Trade chief Takashi Fukaya said Friday that he will visit India and other Asian countries around May 2 when economic ministers of the Association of Southeast Asian Nations hold their first joint conference with their counterparts from Japan, China and South Korea in Myanmar.
The plan is part of ongoing joint efforts by Japan and the European Union to iron out the differences of opinion between the United States and developing countries on the new round of World Trade Organization-led trade liberalization talks.
“I’m considering making a visit around May 2 when trade ministers from Japan, China, South Korea and ASEAN hold a meeting in Myanmar,” Fukaya told reporters following Friday’s Cabinet meeting.
“I’d like to definitely include India in the itinerary” because of his friendship with his Indian counterpart, Fukaya said.
Fukaya went on to say that his trip will work in favor of Japan and the EU, which have both urged the U.S. and developing countries to take a flexible stance on the launch of the new WTO round, following the breakdown of the WTO Seattle ministerial summit in December.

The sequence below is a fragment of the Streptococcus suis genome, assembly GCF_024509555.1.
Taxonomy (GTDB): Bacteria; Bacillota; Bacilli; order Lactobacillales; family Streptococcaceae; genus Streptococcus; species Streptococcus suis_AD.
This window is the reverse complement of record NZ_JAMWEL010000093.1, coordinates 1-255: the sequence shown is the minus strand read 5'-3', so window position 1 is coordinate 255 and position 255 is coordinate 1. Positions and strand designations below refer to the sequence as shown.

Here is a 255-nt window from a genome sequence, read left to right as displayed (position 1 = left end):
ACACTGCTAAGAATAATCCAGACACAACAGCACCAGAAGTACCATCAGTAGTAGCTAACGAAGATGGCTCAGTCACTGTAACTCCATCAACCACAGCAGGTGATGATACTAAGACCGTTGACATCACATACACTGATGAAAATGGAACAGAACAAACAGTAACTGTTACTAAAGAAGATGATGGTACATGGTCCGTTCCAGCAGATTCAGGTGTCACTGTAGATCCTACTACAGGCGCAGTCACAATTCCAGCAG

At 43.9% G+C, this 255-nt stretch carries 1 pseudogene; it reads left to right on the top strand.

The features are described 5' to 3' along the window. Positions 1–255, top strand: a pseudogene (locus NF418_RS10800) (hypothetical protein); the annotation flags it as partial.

Fukaya conveyed his plan for the Asian trip to EU Trade Commissioner Pascal Lamy in a telephone conversation the previous evening — the third such conversation they have held since last month in an effort to bridge the opposing interests of the U.S. and developing countries in holding the next round of trade discussions.
Japan and the EU are both pursuing a comprehensive agenda that would include not only the so-called built-in agenda of agriculture and services but also antidumping and a broader range of other issues.
While the U.S. is opposed to a comprehensive package and interested in key sectors such as agriculture and labor, developing countries are wary of issues such as labor and investment.
Conflicting interests among the WTO members remain so serious that it would be difficult for the WTO to launch the new round before the U.S. presidential election is held this fall, Fukaya added.